Texas A&M University System
|Type||State university system|
|Endowment||$13.5 billion (2019)|
The Texas A&M University System is one of the largest systems of higher education in the United States, with a budget of $6.3 billion. Through a statewide network of 11 universities and eight state agencies, and the RELLIS Campus, the Texas A&M System educates more than 153,000 students and makes more than 22 million additional educational contacts through service and outreach programs each year. System-wide, research and development expenditures exceeded $996 million in FY 2017 and helped drive the state’s economy.
The founding member of the A&M System is Texas A&M University, established in 1876. Prairie View A&M, also established in 1876, is an HBCU. Many of the member universities and agencies joined the A&M System decades after being established. Its flagship institution is Texas A&M University. The institution now named The University of Texas at Arlington was a member from 1917 to 1965.
With a direct presence in all 254 Texas counties, A&M System agencies offer research and service to the state's citizens. The agencies focus on addressing and improving the social, economic, educational, health and environmental conditions of Texans.
- Texas A&M AgriLife Research
- Texas A&M AgriLife Extension Service
- Texas A&M Engineering Experiment Station
- Texas A&M Engineering Extension Service
- Texas A&M Forest Service
- Texas A&M Transportation Institute
- Texas A&M Veterinary Medical Diagnostic Laboratory
- Texas Division of Emergency Management
Health Science Center
Established in 1999, the HSC is a part of Texas A&M University and reaches across all parts of Texas through its six components: Texas A&M University College of Dentistry at Dallas; the College of Medicine at College Station, Temple, Dallas, Round Rock, and Houston; the Graduate School of Biomedical Sciences at Dallas, College Station and Houston; the Institute of Biosciences and Technology at Houston; the School of Public Health at College Station and McAllen; and the latest addition, the Irma Lerma Rangel College of Pharmacy at Kingsville. Southern regions of the state also are further served by the Coastal Bend Health Education Center, which covers the 19-county region surrounding Corpus Christi and Kingsville, and the South Texas Center at McAllen.
The HSC received full accreditation in December 2002 from the Southern Association of Colleges and Schools to award baccalaureate, master’s, doctoral and professional degrees. Its components are accredited by accrediting organizations specific to their areas.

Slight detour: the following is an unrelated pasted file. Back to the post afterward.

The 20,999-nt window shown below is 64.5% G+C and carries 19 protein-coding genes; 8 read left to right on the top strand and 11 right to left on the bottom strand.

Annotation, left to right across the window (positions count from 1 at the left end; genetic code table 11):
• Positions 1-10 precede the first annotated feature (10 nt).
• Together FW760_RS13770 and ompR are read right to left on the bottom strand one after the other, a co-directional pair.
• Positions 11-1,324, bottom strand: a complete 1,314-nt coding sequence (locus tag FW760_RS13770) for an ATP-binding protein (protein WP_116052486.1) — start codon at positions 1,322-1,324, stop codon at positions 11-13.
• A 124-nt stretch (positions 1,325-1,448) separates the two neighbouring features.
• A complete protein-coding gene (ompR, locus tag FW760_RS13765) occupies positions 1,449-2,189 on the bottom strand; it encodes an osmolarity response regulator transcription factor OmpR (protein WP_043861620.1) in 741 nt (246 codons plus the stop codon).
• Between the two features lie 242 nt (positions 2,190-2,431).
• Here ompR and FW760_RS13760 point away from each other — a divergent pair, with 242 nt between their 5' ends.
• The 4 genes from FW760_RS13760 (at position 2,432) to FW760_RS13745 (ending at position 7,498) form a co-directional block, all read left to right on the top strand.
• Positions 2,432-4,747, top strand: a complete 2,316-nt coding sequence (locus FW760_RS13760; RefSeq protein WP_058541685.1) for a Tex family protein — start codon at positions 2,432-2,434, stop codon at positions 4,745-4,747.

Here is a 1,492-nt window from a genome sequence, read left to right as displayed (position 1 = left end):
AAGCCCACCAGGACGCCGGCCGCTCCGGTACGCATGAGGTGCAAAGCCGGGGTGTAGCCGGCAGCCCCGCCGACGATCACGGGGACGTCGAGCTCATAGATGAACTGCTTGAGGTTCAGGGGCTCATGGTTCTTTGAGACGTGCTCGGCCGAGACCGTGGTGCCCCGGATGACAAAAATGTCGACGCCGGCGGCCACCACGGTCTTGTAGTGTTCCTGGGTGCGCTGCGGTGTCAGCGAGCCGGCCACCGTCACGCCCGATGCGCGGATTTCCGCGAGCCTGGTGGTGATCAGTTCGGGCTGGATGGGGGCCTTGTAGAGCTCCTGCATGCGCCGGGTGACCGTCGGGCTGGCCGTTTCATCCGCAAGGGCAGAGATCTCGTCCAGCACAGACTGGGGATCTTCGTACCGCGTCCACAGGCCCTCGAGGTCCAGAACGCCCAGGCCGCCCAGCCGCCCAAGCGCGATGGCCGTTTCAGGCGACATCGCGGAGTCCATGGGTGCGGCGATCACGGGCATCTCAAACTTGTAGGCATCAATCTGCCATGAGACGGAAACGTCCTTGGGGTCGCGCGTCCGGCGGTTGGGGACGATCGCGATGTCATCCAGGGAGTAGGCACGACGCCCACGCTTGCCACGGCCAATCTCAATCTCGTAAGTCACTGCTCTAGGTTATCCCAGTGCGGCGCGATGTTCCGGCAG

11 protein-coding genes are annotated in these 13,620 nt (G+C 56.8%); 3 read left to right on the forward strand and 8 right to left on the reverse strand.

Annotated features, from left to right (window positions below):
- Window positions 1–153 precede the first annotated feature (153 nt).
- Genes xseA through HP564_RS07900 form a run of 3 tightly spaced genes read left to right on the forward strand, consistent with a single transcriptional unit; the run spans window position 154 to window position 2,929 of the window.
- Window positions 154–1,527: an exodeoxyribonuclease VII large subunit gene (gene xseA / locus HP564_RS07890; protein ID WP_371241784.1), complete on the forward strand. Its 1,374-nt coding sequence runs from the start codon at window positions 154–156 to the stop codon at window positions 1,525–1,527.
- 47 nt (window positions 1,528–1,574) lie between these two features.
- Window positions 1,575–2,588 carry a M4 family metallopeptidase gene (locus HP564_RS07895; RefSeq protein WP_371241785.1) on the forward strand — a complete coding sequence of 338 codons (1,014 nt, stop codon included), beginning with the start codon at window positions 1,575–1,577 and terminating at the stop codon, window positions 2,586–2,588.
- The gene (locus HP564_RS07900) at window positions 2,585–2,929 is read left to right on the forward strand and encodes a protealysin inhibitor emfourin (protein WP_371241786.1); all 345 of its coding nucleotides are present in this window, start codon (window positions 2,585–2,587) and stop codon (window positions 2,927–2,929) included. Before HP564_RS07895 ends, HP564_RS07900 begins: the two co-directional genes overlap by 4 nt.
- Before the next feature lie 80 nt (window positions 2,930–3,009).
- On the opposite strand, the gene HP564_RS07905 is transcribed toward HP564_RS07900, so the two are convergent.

The Health Science Center in 2013 was merged into Texas A&M University proper and is no longer an independent institution.
- Texas A&M University School of Law
- Texas A&M Baylor College of Dentistry
- Texas A&M Health Science Center College of Medicine
- Texas A&M Health Science Center Graduate School of Biomedical Sciences
- Institute of Biosciences and Technology
- Texas A&M Health Science Center Irma Lerma Rangel College of Pharmacy
- Texas A&M Health Science Center School of Public Health
- Texas A&M Health Science Center Coastal Bend Health Education Center
- Texas A&M Health Science Center South Texas Center
Governance and administration
The System is governed by a nine-member Board of Regents. Each member is appointed by the Governor of Texas for a six-year term and the terms overlap (all terms end on February 1 in odd-numbered years and in those years 1/3 of the regents' terms expire, though a regent can be nominated for another subsequent term).
In addition, a tenth "student regent" (non-voting member) is appointed by the Governor for a one-year term.
The responsibilities of the Texas A&M University System Board of Regents are to:
- Oversee the administration and set policy direction for the System’s 11 universities, seven state agencies and health science center;
- Ensure a quality undergraduate and graduate education experience for all students;
- Promote academic research and technology to benefit the state of Texas and the nation;
- Disseminate programs of the A&M System across the state through outreach and public service efforts; and
- Support the state legislative and higher education leadership to position Texas at the forefront of higher education nationally.
Additionally, the Texas A&M University System is a member of the Alliance for Biosecurity, a public-private coalition that "advocates for public policies and funding to support the rapid development, production, stockpiling, and distribution of critically needed medical countermeasures".
- "Frequently Asked Questions Archived December 20, 2016, at the Wayback Machine". The Texas A&M University System.
- As of June 30, 2019. "U.S. and Canadian Institutions Listed by Fiscal Year (FY) 2019 Endowment Market Value and Change in Endowment Market Value from FY 2018 to FY 2019". National Association of College and University Business Officers and TIAA. Retrieved January 30, 2020.
- "Texas A&M University Enrollment Profile: Fall 2014" (PDF). Texas A&M University. pp. i. Retrieved October 25, 2014.
- "Total Enrollment TAMUS". Archived from the original on November 8, 2017. Retrieved November 7, 2017.
- "About". www.tamus.edu. Retrieved March 14, 2017.
- College of Science (May 3, 2010). "Howard Payne educator helped shape UTA's destiny". uta.edu. Retrieved April 22, 2015.
- "Texas Division of Emergency Management". tdem.texas.gov. Retrieved 2019-08-30.
- "Our Members". Alliance for Biosecurity. Retrieved March 7, 2017.
- "Our Mission". Alliance for Biosecurity. Retrieved March 7, 2017.